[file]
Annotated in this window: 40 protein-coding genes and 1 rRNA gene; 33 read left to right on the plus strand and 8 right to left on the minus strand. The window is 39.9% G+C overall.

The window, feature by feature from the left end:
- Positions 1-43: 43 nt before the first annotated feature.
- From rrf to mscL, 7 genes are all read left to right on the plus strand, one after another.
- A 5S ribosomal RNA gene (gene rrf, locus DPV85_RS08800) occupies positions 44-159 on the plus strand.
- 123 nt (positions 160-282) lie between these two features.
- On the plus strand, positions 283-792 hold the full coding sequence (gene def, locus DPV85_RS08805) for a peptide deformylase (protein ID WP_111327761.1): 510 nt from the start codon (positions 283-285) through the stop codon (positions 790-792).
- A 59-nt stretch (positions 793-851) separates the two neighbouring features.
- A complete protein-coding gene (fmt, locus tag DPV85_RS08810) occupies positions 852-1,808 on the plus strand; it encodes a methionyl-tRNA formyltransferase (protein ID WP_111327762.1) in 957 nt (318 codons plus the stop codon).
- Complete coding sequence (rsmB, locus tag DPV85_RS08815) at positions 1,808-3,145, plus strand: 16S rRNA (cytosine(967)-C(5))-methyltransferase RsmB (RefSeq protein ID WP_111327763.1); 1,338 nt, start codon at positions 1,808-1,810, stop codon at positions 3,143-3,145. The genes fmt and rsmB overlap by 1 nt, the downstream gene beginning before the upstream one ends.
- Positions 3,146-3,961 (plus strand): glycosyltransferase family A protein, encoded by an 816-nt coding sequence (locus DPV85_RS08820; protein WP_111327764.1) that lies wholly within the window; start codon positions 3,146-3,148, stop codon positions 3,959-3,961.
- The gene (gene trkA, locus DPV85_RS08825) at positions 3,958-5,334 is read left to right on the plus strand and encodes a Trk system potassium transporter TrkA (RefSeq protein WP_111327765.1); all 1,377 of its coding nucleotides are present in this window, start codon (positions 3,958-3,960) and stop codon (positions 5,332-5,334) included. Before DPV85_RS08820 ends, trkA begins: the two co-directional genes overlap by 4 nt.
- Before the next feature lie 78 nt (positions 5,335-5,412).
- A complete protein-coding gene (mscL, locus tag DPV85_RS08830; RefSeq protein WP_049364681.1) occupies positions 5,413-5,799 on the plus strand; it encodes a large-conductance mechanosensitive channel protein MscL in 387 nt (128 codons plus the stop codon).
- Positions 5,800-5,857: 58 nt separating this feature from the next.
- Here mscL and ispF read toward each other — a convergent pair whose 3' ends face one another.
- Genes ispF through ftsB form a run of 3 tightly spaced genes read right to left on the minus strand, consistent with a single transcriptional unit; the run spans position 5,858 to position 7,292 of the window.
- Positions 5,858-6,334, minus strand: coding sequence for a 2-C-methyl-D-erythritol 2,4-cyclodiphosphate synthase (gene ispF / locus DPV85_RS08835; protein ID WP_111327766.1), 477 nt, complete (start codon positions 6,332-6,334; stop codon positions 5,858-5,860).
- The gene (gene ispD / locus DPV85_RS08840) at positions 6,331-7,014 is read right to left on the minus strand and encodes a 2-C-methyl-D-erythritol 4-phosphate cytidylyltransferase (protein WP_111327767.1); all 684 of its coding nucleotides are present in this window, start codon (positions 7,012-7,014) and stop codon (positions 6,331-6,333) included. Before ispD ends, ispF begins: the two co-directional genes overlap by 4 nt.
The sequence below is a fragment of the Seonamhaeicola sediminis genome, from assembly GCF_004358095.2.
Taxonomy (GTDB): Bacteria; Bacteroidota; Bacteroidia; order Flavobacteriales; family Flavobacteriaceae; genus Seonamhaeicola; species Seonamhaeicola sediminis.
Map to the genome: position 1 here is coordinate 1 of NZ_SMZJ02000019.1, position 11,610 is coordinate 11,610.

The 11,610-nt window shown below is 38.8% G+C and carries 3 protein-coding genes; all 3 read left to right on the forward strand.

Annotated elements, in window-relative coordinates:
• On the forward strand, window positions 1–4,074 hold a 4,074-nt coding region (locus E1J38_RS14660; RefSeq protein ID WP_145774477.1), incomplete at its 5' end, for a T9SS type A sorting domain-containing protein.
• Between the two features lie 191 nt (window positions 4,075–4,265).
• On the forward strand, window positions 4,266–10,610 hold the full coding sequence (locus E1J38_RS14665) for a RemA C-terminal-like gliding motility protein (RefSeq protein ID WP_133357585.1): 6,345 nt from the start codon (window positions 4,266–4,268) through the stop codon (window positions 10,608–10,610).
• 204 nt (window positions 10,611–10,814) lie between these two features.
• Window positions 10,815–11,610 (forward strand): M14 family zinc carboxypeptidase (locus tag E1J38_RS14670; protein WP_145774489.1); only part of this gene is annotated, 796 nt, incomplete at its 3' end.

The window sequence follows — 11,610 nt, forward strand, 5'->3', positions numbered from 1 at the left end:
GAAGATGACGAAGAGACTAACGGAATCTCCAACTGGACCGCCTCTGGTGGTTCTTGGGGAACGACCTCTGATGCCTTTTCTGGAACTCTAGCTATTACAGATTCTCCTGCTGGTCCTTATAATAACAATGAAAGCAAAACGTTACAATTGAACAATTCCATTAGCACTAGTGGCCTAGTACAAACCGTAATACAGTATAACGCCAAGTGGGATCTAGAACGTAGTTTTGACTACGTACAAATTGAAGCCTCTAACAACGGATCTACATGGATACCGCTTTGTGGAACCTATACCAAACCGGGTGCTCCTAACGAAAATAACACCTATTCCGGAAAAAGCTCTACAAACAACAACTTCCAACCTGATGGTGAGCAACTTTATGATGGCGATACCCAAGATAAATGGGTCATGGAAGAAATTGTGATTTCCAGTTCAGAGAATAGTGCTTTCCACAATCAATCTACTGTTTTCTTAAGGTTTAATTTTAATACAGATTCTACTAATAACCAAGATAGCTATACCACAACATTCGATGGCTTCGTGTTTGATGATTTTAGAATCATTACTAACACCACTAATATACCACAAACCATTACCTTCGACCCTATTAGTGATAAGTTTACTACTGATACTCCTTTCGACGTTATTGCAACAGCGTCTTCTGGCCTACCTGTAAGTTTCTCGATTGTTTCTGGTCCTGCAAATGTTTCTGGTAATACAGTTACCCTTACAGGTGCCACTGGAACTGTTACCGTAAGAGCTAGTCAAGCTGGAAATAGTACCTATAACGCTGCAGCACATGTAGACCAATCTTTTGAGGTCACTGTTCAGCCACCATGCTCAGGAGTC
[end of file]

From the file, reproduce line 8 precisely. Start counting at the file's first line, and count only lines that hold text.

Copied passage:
- A 59-nt stretch (positions 793-851) separates the two neighbouring features.